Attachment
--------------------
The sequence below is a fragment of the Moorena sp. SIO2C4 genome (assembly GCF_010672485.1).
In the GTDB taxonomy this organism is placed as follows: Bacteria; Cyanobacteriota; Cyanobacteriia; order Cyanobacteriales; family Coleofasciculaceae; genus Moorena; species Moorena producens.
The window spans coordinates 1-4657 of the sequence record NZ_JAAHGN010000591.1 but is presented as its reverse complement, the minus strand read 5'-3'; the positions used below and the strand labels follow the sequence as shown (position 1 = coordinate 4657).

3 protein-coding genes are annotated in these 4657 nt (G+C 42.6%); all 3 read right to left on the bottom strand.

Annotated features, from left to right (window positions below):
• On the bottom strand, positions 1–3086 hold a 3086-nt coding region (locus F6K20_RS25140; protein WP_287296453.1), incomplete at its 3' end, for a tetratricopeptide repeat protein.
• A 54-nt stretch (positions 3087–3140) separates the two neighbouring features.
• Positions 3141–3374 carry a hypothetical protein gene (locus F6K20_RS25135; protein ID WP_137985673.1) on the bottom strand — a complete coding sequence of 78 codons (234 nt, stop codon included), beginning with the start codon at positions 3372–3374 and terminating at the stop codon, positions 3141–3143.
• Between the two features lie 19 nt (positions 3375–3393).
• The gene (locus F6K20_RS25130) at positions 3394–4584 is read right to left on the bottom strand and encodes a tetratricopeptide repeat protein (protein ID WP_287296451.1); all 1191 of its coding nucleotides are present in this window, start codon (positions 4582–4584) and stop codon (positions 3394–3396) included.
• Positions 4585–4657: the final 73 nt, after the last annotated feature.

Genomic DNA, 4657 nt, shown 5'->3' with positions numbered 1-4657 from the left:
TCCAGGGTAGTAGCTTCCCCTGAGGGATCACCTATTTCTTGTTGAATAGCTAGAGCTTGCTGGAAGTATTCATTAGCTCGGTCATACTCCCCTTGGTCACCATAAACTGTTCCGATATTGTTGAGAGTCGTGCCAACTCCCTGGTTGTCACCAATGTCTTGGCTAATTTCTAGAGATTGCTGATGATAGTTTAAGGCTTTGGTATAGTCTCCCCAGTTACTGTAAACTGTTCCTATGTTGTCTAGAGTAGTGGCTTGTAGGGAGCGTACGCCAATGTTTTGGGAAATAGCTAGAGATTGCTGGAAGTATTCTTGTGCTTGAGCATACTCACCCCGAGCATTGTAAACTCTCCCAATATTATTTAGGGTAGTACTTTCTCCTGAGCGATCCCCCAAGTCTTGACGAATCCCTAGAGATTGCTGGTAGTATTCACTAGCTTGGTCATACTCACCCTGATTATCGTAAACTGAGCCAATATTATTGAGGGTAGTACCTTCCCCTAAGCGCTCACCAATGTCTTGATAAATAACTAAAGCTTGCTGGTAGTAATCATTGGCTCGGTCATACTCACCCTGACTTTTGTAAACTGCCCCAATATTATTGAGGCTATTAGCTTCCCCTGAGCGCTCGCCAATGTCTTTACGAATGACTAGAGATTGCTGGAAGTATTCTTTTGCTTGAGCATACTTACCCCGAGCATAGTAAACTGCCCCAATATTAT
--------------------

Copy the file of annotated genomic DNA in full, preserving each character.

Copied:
The sequence below is a fragment of the Moorena sp. SIO2C4 genome (assembly GCF_010672485.1).
In the GTDB taxonomy this organism is placed as follows: Bacteria; Cyanobacteriota; Cyanobacteriia; order Cyanobacteriales; family Coleofasciculaceae; genus Moorena; species Moorena producens.
The window spans coordinates 1-4657 of the sequence record NZ_JAAHGN010000591.1 but is presented as its reverse complement, the minus strand read 5'-3'; the positions used below and the strand labels follow the sequence as shown (position 1 = coordinate 4657).

3 protein-coding genes are annotated in these 4657 nt (G+C 42.6%); all 3 read right to left on the bottom strand.

Annotated features, from left to right (window positions below):
• On the bottom strand, positions 1–3086 hold a 3086-nt coding region (locus F6K20_RS25140; protein WP_287296453.1), incomplete at its 3' end, for a tetratricopeptide repeat protein.
• A 54-nt stretch (positions 3087–3140) separates the two neighbouring features.
• Positions 3141–3374 carry a hypothetical protein gene (locus F6K20_RS25135; protein ID WP_137985673.1) on the bottom strand — a complete coding sequence of 78 codons (234 nt, stop codon included), beginning with the start codon at positions 3372–3374 and terminating at the stop codon, positions 3141–3143.
• Between the two features lie 19 nt (positions 3375–3393).
• The gene (locus F6K20_RS25130) at positions 3394–4584 is read right to left on the bottom strand and encodes a tetratricopeptide repeat protein (protein ID WP_287296451.1); all 1191 of its coding nucleotides are present in this window, start codon (positions 4582–4584) and stop codon (positions 3394–3396) included.
• Positions 4585–4657: the final 73 nt, after the last annotated feature.

Genomic DNA, 4657 nt, shown 5'->3' with positions numbered 1-4657 from the left:
TCCAGGGTAGTAGCTTCCCCTGAGGGATCACCTATTTCTTGTTGAATAGCTAGAGCTTGCTGGAAGTATTCATTAGCTCGGTCATACTCCCCTTGGTCACCATAAACTGTTCCGATATTGTTGAGAGTCGTGCCAACTCCCTGGTTGTCACCAATGTCTTGGCTAATTTCTAGAGATTGCTGATGATAGTTTAAGGCTTTGGTATAGTCTCCCCAGTTACTGTAAACTGTTCCTATGTTGTCTAGAGTAGTGGCTTGTAGGGAGCGTACGCCAATGTTTTGGGAAATAGCTAGAGATTGCTGGAAGTATTCTTGTGCTTGAGCATACTCACCCCGAGCATTGTAAACTCTCCCAATATTATTTAGGGTAGTACTTTCTCCTGAGCGATCCCCCAAGTCTTGACGAATCCCTAGAGATTGCTGGTAGTATTCACTAGCTTGGTCATACTCACCCTGATTATCGTAAACTGAGCCAATATTATTGAGGGTAGTACCTTCCCCTAAGCGCTCACCAATGTCTTGATAAATAACTAAAGCTTGCTGGTAGTAATCATTGGCTCGGTCATACTCACCCTGACTTTTGTAAACTGCCCCAATATTATTGAGGCTATTAGCTTCCCCTGAGCGCTCGCCAATGTCTTTACGAATGACTAGAGATTGCTGGAAGTATTCTTTTGCTTGAGCATACTTACCCCGAGCATAGTAAACTGCCCCAATATTAT